List/Grid

Tag Archives: united-states

Newborn screening expansion offers early diagnosis and treatment to infants with SCID

Newborn screening expansion offers early diagnosis and treatment to infants with SCID

Using population-based screening outcomes of approximately 3 million infants, a team of scientists across 14 states, including four researchers at the University of Massachusetts Medical School, have shown that newborn screening for severe combined immunodeficiency (SCID) can be successfully implemented across public health newborn screening programs. Data from 11 newborn screening programs published in the Aug. 20 issue of the Journal of the American Medical Association ( JAMA ) showed the rate of SCID in newborns is higher than previously thought and believed to be 1 in 58,000 Continue reading

Coronary arteries hold heart-regenerating cells

Coronary arteries hold heart-regenerating cells

Endothelial cells residing in the coronary arteries can function as cardiac stem cells to produce new heart muscle tissue, Vanderbilt University investigators have discovered. The findings, published recently in Cell Reports , offer insights into how the heart maintains itself and could lead to new strategies for repairing the heart when it fails after a heart attack. The heart has long been considered to be an organ without regenerative potential, said Antonis Hatzopoulos, Ph.D., associate professor of Medicine and Cell and Developmental Biology Continue reading

Ruxolitinib for myelofibrosis: Indication of considerable added benefit

Ruxolitinib for myelofibrosis: Indication of considerable added benefit

Ruxolitinib (trade name: Jakavi) has been approved since August 2012 for the treatment of adults with myelofibrosis. Continue reading

New mouse model points to therapy for liver disease

New mouse model points to therapy for liver disease

Non-alcoholic fatty liver disease (NAFLD) is a common affliction, affecting almost 30 percent of Americans, with a significant number suffering from its most severe form, called non-alcoholic steatohepatitis or NASH, which can lead to cirrhosis and liver cancer. In recent years, NASH has become the leading cause of liver transplantation Continue reading

New treatment for obstructive sleep apnea

New treatment for obstructive sleep apnea

University Hospitals (UH) Case Medical Center is the first in Ohio and among the first in the United States to begin offering a new FDA-approved treatment for obstructive sleep apnea (OSA). Continue reading

Ebola outbreak highlights global disparities in health-care resources

Ebola outbreak highlights global disparities in health-care resources

The outbreak of Ebola virus disease that has claimed more than 1,000 lives in West Africa this year poses a serious, ongoing threat to that region: the spread to capital cities and Nigeria — Africa’s most populous nation — presents new challenges for healthcare professionals. The situation has garnered significant attention and fear around the world, but proven public health measures and sharpened clinical vigilance will contain the epidemic and thwart a global spread, according to a new commentary by Anthony S. Fauci, M.D., director of the National Institute of Allergy and Infectious Diseases (NIAID), part of the National Institutes of Health. Continue reading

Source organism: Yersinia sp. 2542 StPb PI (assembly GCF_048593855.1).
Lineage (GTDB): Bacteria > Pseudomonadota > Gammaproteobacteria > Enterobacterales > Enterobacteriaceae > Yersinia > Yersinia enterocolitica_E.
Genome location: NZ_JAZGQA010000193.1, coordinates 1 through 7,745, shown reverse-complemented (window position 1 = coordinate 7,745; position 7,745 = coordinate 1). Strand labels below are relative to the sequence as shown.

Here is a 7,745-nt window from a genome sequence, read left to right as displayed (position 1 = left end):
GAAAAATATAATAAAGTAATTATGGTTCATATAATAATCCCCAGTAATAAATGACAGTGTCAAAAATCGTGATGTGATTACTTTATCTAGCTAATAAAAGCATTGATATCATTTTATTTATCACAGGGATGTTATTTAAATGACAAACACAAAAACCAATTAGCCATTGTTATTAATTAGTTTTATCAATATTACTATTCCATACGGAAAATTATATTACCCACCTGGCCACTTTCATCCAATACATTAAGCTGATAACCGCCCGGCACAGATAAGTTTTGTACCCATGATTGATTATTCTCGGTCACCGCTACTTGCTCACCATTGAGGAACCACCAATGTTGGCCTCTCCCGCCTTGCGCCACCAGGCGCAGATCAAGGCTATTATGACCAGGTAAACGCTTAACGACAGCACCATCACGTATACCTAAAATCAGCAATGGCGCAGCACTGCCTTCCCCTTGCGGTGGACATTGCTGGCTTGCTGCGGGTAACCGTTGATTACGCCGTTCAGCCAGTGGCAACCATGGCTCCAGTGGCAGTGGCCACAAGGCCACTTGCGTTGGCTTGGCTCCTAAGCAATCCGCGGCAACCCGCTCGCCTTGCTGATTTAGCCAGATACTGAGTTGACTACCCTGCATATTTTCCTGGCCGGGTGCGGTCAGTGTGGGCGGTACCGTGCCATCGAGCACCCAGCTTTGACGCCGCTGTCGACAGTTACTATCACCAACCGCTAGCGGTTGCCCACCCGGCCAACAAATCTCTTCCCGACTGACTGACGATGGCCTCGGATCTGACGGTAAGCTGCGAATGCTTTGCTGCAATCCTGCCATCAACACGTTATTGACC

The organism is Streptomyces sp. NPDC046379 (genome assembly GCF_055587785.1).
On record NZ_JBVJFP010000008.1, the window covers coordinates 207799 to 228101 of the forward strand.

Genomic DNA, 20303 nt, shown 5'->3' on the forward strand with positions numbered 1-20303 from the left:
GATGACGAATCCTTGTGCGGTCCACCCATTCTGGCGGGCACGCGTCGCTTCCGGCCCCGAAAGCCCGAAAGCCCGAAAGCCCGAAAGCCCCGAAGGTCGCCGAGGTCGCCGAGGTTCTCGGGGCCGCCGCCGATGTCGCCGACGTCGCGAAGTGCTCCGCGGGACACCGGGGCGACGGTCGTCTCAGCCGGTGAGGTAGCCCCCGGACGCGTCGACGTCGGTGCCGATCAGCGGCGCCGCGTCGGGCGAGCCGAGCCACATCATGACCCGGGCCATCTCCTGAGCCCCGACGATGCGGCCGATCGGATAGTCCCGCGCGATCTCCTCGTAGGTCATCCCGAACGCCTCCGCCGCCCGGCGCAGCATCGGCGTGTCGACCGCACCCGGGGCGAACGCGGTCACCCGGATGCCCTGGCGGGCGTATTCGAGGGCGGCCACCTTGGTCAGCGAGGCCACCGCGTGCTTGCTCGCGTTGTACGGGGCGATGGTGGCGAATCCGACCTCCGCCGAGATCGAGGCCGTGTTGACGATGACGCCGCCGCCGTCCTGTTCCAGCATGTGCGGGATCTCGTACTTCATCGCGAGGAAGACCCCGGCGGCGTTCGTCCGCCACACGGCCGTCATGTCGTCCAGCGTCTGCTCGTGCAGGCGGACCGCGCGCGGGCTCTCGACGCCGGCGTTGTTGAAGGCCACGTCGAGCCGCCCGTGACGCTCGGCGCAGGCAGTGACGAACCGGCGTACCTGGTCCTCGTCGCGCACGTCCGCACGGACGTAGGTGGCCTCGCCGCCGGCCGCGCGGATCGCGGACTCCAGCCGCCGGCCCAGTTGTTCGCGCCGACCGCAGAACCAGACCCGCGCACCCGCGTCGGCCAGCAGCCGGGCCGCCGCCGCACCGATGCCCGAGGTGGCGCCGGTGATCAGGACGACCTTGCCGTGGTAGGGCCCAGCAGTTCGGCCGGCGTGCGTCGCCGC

U.S. immigration associated with rise in smoking among Latinos, Asians

U.S. immigration associated with rise in smoking among Latinos, Asians

Immigration to the U.S. may result in increased smoking in Latino and Asian women, according to new research from sociologists at Rice University, Duke University and the University of Southern California. The study, “Gender, Acculturation and Smoking Behavior Among U.S Continue reading

Slowing brain functions linked to increased risk of stroke, death

Slowing brain functions linked to increased risk of stroke, death

Cognitive abilities such as memory and attention are not only important after a stroke but also before; according to Declining memory and cognitive ability may increase the risk of stroke in adults over age 65. After stroke, cognitive function declined almost twice as fast Continue reading

New Treatment Successful for Rare, Disabling Movement Disorder, the Mal de Debarquement Syndrome (MdDS)

New Treatment Successful for Rare, Disabling Movement Disorder, the Mal de Debarquement Syndrome (MdDS)

People who suffer from a rare illness, the Mal de Debarquement Syndrome (MdDS), now have a chance for full recovery thanks to treatment developed by researchers at the Icahn School of Medicine at Mount Sinai. Their findings were published online in the July issue of Frontiers in Neurology. People often feel a sensation of movement, called Mal de Debarquement, after they have finished boating, surfing or a sea voyage. Continue reading

New hand-held device uses lasers, sound waves for deeper melanoma imaging

New hand-held device uses lasers, sound waves for deeper melanoma imaging

A new hand-held device that uses lasers and sound waves may change the way doctors treat and diagnose melanoma, according to a team of researchers from Washington University in St. Louis. The instrument, described in a paper published today in The Optical Society’s (OSA) journal Optics Letters , is the first that can be used directly on a patient and accurately measure how deep a melanoma tumor extends into the skin, providing valuable information for treatment, diagnosis or prognosis. Continue reading